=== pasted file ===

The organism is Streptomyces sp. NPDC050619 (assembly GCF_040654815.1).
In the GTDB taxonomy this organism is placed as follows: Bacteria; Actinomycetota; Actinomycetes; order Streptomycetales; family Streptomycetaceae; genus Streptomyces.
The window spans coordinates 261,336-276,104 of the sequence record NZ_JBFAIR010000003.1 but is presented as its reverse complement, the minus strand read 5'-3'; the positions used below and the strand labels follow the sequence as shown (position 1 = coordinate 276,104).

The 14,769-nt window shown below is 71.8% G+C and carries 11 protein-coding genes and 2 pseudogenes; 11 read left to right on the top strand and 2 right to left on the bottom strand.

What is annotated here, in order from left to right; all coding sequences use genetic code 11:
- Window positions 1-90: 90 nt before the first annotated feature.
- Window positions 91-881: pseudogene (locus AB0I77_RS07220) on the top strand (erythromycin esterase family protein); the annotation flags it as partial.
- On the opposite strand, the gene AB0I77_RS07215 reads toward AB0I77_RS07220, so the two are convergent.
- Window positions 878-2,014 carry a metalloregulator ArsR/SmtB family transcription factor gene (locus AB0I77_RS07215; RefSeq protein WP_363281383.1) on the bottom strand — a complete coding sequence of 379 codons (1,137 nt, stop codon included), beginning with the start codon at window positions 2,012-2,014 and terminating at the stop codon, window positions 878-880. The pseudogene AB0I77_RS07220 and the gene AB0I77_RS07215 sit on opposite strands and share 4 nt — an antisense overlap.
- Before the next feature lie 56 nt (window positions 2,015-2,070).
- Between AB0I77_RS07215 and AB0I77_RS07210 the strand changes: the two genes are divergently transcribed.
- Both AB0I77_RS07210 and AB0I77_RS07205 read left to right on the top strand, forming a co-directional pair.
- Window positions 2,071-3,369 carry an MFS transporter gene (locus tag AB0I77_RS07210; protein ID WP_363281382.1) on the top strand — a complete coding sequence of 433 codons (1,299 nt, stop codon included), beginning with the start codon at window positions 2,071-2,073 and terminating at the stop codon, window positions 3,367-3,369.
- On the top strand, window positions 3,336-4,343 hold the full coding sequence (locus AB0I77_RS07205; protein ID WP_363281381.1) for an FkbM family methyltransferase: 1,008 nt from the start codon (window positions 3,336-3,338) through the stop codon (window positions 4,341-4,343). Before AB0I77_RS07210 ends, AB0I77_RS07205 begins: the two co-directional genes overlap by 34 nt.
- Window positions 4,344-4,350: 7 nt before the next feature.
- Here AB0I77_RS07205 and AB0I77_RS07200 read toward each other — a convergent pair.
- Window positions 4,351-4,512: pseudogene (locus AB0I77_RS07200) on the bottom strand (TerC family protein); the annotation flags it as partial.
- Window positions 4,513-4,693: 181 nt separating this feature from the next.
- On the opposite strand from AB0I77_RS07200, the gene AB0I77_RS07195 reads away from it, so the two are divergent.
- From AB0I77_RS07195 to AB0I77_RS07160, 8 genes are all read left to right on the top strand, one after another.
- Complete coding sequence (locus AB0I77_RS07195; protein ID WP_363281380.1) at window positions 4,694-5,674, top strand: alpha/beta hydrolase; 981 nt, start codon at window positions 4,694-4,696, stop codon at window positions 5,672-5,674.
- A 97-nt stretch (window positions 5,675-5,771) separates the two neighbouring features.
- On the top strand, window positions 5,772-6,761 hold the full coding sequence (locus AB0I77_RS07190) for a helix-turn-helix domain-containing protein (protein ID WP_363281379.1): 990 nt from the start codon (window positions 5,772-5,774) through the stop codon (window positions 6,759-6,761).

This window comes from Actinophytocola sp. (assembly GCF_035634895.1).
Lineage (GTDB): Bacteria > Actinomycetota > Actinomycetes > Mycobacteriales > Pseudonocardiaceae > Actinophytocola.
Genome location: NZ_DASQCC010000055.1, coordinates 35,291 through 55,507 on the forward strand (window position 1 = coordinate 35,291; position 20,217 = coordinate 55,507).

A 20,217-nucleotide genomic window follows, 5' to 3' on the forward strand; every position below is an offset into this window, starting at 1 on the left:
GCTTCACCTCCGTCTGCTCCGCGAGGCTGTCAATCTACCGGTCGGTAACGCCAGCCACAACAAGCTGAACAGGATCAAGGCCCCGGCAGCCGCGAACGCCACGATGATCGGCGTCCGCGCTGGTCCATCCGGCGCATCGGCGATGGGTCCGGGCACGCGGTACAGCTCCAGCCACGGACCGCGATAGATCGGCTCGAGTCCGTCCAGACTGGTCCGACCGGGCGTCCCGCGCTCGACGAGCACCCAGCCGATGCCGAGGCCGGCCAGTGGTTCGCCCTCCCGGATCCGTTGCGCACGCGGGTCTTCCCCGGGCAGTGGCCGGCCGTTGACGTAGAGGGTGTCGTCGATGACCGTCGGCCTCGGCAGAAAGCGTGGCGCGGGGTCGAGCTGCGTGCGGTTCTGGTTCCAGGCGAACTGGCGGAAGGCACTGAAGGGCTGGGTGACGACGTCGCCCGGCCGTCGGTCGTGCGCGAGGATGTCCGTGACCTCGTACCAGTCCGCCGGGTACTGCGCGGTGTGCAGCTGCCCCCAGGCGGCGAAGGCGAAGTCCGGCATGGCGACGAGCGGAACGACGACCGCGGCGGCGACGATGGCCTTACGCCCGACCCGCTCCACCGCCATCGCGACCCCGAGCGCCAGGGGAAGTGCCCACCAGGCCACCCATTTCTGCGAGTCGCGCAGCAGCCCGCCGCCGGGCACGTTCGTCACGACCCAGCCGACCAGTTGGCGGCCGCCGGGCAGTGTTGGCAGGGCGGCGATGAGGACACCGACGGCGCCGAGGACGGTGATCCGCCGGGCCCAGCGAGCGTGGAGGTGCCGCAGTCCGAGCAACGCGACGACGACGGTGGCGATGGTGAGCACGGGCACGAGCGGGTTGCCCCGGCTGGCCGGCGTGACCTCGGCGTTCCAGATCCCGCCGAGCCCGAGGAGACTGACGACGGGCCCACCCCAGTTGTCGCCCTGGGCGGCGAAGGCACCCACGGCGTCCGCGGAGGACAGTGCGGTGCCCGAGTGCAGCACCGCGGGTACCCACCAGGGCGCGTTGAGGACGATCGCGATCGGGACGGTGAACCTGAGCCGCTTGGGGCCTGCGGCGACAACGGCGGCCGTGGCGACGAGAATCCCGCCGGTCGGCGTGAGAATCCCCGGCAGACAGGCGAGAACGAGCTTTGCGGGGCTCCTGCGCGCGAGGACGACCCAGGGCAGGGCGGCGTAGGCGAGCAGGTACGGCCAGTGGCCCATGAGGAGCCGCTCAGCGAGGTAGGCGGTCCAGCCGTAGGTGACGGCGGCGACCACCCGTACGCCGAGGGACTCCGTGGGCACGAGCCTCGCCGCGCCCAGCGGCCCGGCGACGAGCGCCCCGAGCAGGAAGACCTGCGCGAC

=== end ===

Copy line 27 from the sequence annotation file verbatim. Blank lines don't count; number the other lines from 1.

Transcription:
A 20,217-nucleotide genomic window follows, 5' to 3' on the forward strand; every position below is an offset into this window, starting at 1 on the left: